Reinis Veips (fest)'s blog

Posted Thu 23 February 2017

Deployable convolutional neural network libraries

I recently reviewed the current state of neural network libraries from a perspective of integrating them in multi-platform, desktop C++ applications (Linux, Windows). Although there has been a lot of progress in machine-learning, it mostly seems to be concentrated on the research/development side. As a consequence, deployment of the finished models to end-users is a bit more challenging than it could be.

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The model I implemented was AlexNet-like but a bit deeper and adjusted for different input image size and dimensions.

TensorFlow

TensorFlow is very python-oriented. Although it is possible to build a stand-alone C++ application, the easiest way seems to be to integrate this app in bazel, Google's build system. The resulting binary also seems rather large (~100MiB).

caffe

caffe is the opposite of TensorFlow in this respect. There is nice and fully working python interface, but it seems under-documented. The main interface for net-construction seems declarative text format (protobuf text format) which is then used with caffe executables for training and inference.

The best support for caffe is under Linux. There is a Windows build for MSVC (which I could not use because I build by software on Windows with MinGW). I did succeed building caffe under MinGW-w64, but it took full two days to track down and build all dependencies. Unfortunately the end result just did not work™ (same input on Windows build produced wildly incorrect results although worked perfectly fine on Linux).

The resulting binary file size was a bit better- ~30MiB but keeping all dependencies up to date on Windows and debugging the internals of caffe did not appeal to me.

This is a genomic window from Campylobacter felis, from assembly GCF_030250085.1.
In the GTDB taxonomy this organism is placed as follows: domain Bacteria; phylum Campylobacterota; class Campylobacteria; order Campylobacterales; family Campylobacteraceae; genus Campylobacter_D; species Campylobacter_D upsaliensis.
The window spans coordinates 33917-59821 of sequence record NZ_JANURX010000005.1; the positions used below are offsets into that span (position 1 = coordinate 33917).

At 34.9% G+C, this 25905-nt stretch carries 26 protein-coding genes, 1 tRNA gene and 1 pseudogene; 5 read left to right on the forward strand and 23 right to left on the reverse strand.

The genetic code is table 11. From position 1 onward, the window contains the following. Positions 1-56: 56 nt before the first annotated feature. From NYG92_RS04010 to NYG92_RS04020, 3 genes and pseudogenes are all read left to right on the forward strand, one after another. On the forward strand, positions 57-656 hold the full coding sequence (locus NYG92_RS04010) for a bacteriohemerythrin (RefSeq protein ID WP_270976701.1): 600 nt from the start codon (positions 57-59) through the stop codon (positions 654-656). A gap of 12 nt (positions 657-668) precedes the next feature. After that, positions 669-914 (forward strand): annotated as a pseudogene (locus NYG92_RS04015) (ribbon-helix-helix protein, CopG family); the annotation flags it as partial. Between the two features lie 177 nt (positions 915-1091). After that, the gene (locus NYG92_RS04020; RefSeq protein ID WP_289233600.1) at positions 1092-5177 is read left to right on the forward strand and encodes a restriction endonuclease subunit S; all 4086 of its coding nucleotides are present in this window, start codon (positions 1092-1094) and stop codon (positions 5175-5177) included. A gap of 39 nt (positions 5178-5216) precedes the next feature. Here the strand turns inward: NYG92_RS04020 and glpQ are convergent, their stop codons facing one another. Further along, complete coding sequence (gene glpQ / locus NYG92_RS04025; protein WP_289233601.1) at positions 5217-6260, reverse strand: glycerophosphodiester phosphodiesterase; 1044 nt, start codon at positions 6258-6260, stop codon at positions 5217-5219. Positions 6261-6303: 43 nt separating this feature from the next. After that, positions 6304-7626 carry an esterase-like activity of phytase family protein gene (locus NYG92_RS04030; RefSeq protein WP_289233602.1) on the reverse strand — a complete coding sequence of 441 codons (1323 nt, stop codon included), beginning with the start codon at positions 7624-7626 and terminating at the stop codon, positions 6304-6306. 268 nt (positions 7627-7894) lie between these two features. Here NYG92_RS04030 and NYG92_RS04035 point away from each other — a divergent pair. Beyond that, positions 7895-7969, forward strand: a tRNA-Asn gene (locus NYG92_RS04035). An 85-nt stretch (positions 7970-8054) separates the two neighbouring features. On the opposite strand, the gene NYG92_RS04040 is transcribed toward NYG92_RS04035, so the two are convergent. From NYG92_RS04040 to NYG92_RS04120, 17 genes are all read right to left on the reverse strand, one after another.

tiny-dnn

tiny-dnn is header-only library with no hard external dependencies. Unfortunately, it does not have any GPU support, so training a reasonably-sized model takes very long time.

Luckily, it can load model which is developed and trained in caffe. The caffe converter code does not support all layer types yet, but I was able to add support for the missing layers used in model.

This is the way I eventually went with. Since my model is relatively small, inference times are acceptable with just CPU, using default tiny-dnn backend (which I believe does not use any CPU-specific optimizations at all).

Training my model in caffe is also very fast process (on a machine with GPU).

Just keep in mind that inference time can be significantly worse when using frameworks without GPU support. There are also a lot of ways to multiply large matrices on CPUs, so there can be large differences in performance of various machine-learning frameworks (and even differences on various architectures).

Category: misc

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